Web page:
NGOs urge Asia Pacific governments to end the immigration detention of children
Regional meeting in Malaysia address concerns about the growing use of immigration detention and the need for alternatives to detention in Asia Pacific
Kuala Lumpur, 25th November 2011
Fifty non-governmental organizations (NGOs) from 18 countries met on Thursday and Friday to address the growing problem of immigration detention in the Asia Pacific region. Increasingly countries are using immigration detention in the first instance to manage irregular migration, even where there are no valid security concerns.
International research has found that immigration detention is damaging, costly and does not deter irregular migration. Alternatives to detention exist and proven to be cheaper, humane and effective.
In South, South East and East Asia many individuals are detained for prolonged periods, in conditions below international standards, and denied the right to asylum procedures and to review their detention.
International Detention Coalition (IDC) Director, Grant Mitchell, said, ‘The detention environment has consistently been found to negatively impact on physical and mental health and increase the likelihood of ill-treatment, human rights abuses and refoulement. Particular concerns exist for refugees, asylum seekers and vulnerable groups, such as children.’
To address this, many States have begun exploring and implementing alternatives to immigration detention, which have been found to be cheaper than detention and effective in ensuring compliance in the community. Alternatives to detention are more humane, effective and fulfill human rights and governments must start using them for vulnerable groups such as children, unaccompanied minors and families. In this region, Thailand and Japan have both released large number of refugee children from detention over the past year.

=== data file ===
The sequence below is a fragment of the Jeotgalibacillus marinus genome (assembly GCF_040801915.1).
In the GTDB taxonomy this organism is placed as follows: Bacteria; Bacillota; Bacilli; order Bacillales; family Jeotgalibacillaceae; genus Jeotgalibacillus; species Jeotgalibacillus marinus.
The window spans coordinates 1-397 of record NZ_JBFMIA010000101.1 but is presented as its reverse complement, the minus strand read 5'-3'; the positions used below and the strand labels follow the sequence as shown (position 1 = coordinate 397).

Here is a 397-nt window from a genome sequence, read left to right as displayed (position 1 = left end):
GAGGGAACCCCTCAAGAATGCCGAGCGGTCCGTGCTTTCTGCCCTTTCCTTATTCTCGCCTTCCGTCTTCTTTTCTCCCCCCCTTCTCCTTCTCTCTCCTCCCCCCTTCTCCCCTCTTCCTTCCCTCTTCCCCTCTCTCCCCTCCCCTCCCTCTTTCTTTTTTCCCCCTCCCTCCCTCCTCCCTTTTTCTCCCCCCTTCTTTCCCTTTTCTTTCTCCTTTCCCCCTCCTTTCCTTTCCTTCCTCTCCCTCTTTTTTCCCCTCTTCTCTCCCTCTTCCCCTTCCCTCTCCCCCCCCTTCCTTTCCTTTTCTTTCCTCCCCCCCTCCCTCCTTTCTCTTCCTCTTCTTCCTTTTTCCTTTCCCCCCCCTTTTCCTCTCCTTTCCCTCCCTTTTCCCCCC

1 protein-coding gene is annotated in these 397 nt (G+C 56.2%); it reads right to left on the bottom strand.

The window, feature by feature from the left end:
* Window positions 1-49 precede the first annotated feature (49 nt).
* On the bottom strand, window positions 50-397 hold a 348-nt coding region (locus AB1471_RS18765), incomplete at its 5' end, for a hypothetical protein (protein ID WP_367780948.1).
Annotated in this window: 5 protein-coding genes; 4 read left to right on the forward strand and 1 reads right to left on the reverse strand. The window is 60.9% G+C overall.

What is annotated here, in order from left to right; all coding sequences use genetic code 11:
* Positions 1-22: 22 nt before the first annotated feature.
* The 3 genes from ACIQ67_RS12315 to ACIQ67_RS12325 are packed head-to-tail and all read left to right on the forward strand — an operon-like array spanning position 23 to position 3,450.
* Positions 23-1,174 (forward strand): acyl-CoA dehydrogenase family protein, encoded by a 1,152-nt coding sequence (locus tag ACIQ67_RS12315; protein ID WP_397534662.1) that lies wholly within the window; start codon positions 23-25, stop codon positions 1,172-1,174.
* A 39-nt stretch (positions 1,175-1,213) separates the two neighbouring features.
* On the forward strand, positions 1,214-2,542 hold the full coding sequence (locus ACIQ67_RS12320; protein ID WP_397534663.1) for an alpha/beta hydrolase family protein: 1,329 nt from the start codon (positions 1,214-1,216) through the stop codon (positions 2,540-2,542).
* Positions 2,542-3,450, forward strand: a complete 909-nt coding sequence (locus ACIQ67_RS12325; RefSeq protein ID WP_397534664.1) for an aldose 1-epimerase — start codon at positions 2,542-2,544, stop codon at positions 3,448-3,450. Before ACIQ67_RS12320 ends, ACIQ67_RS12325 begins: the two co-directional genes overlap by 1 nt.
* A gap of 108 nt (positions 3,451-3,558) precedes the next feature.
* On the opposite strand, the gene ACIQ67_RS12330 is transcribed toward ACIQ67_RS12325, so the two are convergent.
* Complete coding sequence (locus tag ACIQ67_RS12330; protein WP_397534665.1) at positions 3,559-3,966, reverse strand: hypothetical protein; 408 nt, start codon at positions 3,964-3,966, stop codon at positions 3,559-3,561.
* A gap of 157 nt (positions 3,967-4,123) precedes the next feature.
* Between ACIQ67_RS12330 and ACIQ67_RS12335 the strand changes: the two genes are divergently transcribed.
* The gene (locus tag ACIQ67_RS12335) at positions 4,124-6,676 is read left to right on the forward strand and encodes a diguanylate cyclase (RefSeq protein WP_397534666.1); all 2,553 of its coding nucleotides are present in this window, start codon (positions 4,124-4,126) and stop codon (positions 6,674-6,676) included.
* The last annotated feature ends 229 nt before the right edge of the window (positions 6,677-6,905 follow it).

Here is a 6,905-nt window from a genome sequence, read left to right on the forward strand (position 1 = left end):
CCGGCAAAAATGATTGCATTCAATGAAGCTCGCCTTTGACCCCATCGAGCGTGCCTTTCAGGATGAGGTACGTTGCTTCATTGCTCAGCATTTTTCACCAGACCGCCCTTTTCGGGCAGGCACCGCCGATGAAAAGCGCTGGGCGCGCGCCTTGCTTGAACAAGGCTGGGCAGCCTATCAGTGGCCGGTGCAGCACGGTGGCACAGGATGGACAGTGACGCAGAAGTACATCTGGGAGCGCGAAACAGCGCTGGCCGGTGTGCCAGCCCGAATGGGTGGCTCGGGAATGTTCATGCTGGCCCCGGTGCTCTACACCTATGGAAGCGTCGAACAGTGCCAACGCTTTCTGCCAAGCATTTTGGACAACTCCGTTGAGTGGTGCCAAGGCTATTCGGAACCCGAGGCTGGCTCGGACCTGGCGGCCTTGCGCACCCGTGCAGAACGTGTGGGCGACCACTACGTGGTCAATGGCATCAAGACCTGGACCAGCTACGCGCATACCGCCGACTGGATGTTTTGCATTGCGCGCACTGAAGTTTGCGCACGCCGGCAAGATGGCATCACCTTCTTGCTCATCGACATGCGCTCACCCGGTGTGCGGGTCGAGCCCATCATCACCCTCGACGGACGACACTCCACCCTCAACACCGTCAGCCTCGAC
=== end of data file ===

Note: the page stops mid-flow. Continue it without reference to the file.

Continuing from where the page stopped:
In line with international standards, there should be a presumption against the use of immigration detention, which must be a last resort, reviewable, for the shortest possible period, independently monitored and with adequate safeguards and conditions. NGOs are calling on governments across Asia Pacific to use the 60th anniversary of the Refugee Convention to commit end the detention of children.
Asia Pacific Refugee Rights Network (APRRN) Coordinator, Anoop Sukumaran said, ‘It is absolutely crucial that Governments ensure that alternatives to immigration detention be explored and pursued in the first instance, particularly for vulnerable groups such as children.’
The workshop occurs two weeks before a high level ministerial meeting in Geneva to commemorate the 60th anniversary of the Refugee Convention. The International Detention Coalition and the APRRN and its members call upon states to use this occasion to pledge to end the immigration detention of children by considering alternatives to immigration detention.
chinese translation by TAHR
關注外國人收容國際聯盟(International Detention Coalition, IDC)主任Grant Mitchell說，「目前不斷發現，外國人收容所的環境對於身心健康有所負面影響，而且越來越多有呈現出不當對待、人權迫害之趨向。特別是裡面往往有難民、尋求庇護者以及孩童等弱勢族群」。
亞太難民權利網絡(Asia Pacific Refugee Rights Network, APRRN) 專員Anoop Sukumaran 說，「政府在第一階段，採取替代方案是非常關鍵的，特別是針對弱勢族群如兒童」。